Aspects without AspectJby Daniel H. Steinberg
ONJava Newsletter for 01/15/2004
Most of the recent articles about Aspects have used AspectJ as the implementation. Aspects involve weaving new functionality into existing code without touching the original code. Graham O'Regan has chosen to explain aspect-oriented programming (AOP) "using Aspectwerkz because it is probably the easiest framework to learn and integrate into your existing projects." Unlike AspectJ, you will create an XML file that contains the advice instead of a file that looks like a standard Java class file. You will find his point cuts in his AOPServlet and what you do at that point cuts in the XML file. Graham gets you up and running quickly with a simple example in his "Introduction to Aspect-Oriented Programming".
In "Hibernate Your Data", Davor Cengija shows you how to use Hibernate "to persist any kind of Java object, to manipulate a hierarchy of objects, handle collections, and work with transactions.[...] It handles full transactions with commit and rollback, inheritance, a few types of collections, and it offers a very powerful object-oriented query language, HQL, which supports associations and joins, polymorphism, [and] subqueries".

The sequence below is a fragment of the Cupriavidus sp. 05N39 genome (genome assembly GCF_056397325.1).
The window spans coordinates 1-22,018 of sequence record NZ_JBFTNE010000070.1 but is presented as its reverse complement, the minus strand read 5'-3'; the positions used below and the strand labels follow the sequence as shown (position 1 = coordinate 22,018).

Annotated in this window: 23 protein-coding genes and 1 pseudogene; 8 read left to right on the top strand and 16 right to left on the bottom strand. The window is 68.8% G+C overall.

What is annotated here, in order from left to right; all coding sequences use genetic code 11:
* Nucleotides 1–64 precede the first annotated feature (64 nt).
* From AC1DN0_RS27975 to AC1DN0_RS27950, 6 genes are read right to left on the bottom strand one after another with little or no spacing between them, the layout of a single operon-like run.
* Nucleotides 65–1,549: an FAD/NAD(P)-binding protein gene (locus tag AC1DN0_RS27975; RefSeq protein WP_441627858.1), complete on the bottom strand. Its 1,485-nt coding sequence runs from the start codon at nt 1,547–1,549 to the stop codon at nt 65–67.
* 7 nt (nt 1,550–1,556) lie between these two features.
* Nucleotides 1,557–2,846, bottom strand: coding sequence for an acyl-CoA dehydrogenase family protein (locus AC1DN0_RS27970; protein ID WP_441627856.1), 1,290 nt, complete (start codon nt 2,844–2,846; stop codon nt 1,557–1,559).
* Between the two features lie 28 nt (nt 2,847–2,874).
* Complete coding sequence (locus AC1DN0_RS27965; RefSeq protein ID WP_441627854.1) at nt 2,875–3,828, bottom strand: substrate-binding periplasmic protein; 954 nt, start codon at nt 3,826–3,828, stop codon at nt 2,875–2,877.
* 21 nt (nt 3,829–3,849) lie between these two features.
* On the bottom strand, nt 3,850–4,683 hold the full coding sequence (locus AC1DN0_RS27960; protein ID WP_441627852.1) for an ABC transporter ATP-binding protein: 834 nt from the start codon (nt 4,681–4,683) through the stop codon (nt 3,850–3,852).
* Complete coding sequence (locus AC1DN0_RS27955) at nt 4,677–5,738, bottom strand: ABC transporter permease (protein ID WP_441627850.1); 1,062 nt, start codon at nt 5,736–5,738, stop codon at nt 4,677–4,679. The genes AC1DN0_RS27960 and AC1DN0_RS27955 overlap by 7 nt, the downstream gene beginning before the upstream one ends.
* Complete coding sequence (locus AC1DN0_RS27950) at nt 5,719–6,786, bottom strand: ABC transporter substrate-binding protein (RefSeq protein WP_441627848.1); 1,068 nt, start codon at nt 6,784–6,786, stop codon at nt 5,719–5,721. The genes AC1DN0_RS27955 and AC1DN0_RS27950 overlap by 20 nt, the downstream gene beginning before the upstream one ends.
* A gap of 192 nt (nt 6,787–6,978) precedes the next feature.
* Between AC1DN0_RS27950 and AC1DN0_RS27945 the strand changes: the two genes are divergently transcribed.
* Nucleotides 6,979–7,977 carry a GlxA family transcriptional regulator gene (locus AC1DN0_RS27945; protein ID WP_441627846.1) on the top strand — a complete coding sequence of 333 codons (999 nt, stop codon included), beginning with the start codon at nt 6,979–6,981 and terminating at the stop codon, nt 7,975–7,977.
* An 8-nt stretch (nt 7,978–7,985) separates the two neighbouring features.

The author leads you through a very complete introductory example. One nice feature of his style is that he shows you what can go wrong and how to fix these common beginning problems. Another thing I like that Davor does, which has nothing specifically to do with Hibernate, is he overrides the toString() method. This is such a simple, yet underused technique, even though it is often recommended. Download Hibernate and follow along at home.
This week's java.net article is the second in Joshua Marinacci's series on how to "Make Your Swing App Go Native." He shows you how to use Ant build files to "create native executables for Mac OS X and Windows, then add another native feature: file type associations." The associations allow you to double-click on a document and have the associated Java application start up.
The latest sponsored content from BEA Systems is Steve Hanson's "Returning XMLBeans from a Database Control". He notes that "not every consumer of a database control can consume every data type." He concludes that Java Arrays and XMLBeans "are universally consumable by both Web services, page flows, and other Workshop components". He then argues in favor of casting database data as XMLBeans because "(1) XMLBeans are consumable by all Workshop components, and (2) data in XMLBean form is very flexible and easy to work with."
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I'll be shoveling snow 'til we talk again,
Daniel H Steinberg, editor
ONJava.com and java.net